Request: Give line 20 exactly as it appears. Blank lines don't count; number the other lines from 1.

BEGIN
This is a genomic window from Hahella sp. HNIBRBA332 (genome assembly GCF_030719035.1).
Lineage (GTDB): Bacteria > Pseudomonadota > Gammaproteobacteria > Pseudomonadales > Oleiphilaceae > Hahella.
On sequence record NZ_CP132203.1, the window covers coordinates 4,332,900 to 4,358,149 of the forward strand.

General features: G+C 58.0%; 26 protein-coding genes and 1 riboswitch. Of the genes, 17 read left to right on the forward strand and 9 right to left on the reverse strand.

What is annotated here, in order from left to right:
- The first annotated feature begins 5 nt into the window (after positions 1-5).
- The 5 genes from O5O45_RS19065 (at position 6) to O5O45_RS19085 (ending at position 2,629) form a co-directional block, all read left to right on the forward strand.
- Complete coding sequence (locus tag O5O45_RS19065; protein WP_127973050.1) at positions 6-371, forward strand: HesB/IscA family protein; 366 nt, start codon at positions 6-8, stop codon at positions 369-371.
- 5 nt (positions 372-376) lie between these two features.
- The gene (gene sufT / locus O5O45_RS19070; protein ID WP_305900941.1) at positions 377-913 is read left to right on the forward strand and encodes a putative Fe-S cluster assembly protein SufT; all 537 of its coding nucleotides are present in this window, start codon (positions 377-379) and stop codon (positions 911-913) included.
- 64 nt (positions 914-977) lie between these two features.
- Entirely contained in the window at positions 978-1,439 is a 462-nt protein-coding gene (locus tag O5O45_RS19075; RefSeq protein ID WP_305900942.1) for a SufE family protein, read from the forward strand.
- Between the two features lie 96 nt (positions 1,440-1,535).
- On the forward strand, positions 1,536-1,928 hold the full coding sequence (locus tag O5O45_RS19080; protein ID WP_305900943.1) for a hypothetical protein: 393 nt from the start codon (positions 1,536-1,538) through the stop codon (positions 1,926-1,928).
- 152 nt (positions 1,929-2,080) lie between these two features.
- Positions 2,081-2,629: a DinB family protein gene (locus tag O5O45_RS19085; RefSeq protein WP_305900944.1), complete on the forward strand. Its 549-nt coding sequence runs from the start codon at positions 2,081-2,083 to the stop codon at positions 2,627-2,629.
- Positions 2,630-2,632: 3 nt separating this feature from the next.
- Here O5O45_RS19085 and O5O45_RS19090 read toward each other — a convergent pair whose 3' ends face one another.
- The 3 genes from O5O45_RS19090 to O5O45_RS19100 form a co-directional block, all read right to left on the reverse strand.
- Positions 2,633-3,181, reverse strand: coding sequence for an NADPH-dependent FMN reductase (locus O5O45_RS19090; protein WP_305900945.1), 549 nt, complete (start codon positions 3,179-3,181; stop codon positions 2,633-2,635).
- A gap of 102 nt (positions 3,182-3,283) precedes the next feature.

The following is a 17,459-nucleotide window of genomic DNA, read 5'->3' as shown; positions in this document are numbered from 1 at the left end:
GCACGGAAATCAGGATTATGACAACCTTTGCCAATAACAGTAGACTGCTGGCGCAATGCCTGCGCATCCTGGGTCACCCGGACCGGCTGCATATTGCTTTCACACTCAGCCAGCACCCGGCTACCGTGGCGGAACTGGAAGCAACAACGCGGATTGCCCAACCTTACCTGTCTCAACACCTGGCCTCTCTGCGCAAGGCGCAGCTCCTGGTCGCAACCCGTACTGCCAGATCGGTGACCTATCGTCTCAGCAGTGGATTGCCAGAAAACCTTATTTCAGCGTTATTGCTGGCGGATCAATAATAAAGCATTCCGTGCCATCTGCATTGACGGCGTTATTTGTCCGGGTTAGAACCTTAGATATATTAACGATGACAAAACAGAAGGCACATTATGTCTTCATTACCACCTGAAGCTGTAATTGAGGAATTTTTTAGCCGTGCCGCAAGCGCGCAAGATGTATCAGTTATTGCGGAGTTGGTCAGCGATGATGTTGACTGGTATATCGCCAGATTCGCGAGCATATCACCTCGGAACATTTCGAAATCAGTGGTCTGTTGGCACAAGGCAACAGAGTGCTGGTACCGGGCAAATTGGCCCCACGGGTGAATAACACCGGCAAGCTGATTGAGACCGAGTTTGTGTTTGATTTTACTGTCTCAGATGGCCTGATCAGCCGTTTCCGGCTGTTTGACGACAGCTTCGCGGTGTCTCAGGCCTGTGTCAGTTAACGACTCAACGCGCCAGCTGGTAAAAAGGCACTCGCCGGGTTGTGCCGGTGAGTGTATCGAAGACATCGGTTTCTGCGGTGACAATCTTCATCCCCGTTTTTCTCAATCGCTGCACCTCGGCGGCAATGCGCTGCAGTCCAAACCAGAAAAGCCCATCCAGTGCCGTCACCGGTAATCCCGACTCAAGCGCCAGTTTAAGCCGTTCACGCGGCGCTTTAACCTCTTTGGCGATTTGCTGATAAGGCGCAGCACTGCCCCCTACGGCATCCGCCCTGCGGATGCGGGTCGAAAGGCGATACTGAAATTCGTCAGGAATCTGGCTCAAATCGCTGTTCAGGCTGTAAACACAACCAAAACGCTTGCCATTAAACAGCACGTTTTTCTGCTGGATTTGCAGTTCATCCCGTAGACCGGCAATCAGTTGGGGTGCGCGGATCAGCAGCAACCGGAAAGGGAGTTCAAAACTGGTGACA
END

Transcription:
- Positions 2,633-3,181, reverse strand: coding sequence for an NADPH-dependent FMN reductase (locus O5O45_RS19090; protein WP_305900945.1), 549 nt, complete (start codon positions 3,179-3,181; stop codon positions 2,633-2,635).